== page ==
Let $X$ be a normed linear space. Then I know that $X$ is imbedded in it's double dual $X^{**}$ via the natural tramsformation $J : X \longrightarrow X^{**}$ (say). I have proved that $J$ is one-to-one, bounded and $\|J\|=1$ i.e. $J$ is continuous. Moreover $J$ is an isometry. Now let us assume that $X$ is reflexive then $J(X)=X^{**}$. Hence $X$ and $X^{**}$ are isomorphic to each other as normed linear spaces. Now $X^{**}$ is a Banach space. From here can we conclude that $X$ is a Banach space?

In general can we say that

If a normed linear space $X$ is isomorphic to a Banach space $Y$ via a linear isomorphism $T:X \longrightarrow Y$. Then $X$ is also a Banach space?

Please help me in this regard. Thank you very much.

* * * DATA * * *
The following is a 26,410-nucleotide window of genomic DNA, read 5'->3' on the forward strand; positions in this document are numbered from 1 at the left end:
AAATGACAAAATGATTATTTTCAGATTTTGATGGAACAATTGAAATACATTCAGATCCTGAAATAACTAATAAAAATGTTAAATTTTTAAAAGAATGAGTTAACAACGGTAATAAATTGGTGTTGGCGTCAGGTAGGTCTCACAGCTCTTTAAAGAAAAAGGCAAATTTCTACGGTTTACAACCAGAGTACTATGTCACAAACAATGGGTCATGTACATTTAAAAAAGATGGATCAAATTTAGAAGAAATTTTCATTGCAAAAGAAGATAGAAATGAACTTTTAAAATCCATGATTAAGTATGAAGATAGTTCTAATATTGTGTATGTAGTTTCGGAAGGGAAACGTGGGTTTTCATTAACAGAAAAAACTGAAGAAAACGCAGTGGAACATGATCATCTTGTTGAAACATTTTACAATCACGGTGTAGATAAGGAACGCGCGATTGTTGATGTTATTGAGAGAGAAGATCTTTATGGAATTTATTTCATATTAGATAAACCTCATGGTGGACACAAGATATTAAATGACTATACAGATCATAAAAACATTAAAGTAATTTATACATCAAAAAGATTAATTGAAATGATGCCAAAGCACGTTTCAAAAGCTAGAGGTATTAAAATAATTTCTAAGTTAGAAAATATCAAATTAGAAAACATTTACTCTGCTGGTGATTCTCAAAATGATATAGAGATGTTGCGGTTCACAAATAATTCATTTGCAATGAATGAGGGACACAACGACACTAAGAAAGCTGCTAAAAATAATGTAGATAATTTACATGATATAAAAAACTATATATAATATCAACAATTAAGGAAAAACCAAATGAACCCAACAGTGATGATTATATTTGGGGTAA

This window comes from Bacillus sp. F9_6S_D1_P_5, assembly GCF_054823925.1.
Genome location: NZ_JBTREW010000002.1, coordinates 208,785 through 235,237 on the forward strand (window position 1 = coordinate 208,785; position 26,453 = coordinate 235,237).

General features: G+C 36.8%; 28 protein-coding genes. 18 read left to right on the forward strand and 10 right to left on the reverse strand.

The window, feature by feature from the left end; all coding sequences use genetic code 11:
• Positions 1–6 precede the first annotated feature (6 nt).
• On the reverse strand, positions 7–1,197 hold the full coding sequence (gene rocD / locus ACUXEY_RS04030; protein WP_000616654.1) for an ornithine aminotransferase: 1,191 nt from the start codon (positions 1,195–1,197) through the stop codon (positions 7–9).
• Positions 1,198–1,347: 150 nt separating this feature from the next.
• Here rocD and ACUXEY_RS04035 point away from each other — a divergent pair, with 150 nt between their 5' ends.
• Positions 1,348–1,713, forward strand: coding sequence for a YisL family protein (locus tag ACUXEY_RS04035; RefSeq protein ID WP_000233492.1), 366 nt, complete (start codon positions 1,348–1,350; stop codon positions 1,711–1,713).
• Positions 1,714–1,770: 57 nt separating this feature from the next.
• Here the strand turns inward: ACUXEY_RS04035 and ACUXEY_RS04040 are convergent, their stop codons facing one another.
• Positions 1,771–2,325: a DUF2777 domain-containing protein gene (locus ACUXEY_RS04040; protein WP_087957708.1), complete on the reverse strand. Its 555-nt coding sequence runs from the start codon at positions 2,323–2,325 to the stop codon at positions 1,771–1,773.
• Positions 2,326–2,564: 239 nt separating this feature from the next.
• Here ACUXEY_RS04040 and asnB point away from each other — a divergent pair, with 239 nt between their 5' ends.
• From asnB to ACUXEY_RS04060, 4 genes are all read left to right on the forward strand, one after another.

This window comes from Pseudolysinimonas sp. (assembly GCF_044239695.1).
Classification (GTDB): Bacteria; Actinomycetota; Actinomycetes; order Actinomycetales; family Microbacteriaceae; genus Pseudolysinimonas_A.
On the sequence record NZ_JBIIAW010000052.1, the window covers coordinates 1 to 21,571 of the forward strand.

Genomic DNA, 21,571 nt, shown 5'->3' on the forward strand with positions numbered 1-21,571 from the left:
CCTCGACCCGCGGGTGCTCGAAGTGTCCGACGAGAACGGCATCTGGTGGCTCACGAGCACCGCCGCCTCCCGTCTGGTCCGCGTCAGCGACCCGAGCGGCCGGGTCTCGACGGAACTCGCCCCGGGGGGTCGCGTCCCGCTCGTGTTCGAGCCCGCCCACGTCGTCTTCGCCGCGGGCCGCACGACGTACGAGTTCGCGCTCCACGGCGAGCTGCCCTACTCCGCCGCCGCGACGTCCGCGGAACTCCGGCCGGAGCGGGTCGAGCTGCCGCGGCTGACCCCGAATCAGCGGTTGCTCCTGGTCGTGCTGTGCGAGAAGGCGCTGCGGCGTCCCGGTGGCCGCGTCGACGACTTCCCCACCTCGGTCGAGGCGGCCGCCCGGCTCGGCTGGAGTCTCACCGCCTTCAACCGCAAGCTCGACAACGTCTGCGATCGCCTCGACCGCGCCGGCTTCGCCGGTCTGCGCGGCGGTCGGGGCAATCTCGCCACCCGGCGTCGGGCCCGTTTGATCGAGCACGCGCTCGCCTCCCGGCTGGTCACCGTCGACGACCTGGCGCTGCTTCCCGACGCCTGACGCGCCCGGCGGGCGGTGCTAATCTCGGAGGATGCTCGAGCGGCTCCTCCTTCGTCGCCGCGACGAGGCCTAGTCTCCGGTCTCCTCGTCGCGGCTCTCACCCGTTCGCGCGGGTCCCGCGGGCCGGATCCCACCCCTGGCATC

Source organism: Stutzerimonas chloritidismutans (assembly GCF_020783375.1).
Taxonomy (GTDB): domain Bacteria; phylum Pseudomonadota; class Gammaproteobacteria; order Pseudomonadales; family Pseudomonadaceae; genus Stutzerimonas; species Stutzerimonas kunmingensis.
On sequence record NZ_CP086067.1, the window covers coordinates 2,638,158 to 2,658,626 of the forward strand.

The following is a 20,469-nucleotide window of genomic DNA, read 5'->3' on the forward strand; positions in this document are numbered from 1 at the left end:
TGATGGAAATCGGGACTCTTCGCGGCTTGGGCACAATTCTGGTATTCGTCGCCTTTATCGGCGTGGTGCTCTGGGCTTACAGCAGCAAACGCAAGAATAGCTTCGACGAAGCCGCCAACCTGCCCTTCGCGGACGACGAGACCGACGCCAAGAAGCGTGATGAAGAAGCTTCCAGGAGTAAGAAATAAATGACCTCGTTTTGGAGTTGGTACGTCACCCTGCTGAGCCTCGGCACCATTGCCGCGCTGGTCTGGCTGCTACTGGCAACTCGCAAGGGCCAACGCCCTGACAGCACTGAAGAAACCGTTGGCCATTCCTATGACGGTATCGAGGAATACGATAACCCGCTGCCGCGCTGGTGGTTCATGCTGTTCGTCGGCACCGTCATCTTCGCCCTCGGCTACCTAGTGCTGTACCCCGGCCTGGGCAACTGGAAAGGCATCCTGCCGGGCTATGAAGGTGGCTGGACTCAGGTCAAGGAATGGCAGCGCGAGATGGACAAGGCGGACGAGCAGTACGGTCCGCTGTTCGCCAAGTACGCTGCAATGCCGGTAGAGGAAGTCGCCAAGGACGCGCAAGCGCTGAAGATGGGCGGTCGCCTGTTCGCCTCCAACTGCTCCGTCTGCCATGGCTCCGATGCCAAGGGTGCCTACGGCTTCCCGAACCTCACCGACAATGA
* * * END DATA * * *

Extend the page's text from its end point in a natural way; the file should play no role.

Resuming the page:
EDIT $:$

Since $J$ is an isometry so is $J^{-1}$. Hence $J^{-1}$ is bounded with $\|J^{-1}\|=1$ and hence $J^{-1}$ is continuous. Consider a Cauchy sequence $\{x_n \}$ in $X$. Then by the isometric property of $J$ we can easily see that $\{J(x_n) \}$ is a Cauchy sequence in $X^{**}$. Now since $X^{**}$ is complete. So $\exists$ $\widehat x \in X^{**}$ such that $J(x_n) \rightarrow \widehat x$ as $n \rightarrow \infty$. Then by the sequential criterion for continuity of $J^{-1}$ it then follows that $x_n \rightarrow J^{-1} (\widehat x)$ as $n \rightarrow \infty$, proving that $X$ is complete and hence $X$ is also a Banach space.

  • $\begingroup$ Yes. If $T$ and $T^{-1}$ are bounded, they preserve Cauchy-ness of a sequence. $\endgroup$ – Berci Oct 2 '18 at 6:34
  • $\begingroup$ That means every reflexive normed linear space is a Banach space. Am I right? $\endgroup$ – Dbchatto67 Oct 2 '18 at 7:59
  • $\begingroup$ Is the converse true? i.e. if X is a Banach space is it necessarily reflexive? $\endgroup$ – Dbchatto67 Oct 2 '18 at 8:00
  • 1
    $\begingroup$ It's true that every reflexive normed space is a banach space. However the converse is not true. $L^\infty([0,1])$ is a banach space but not reflexive. $\endgroup$ – eddie Oct 2 '18 at 8:52

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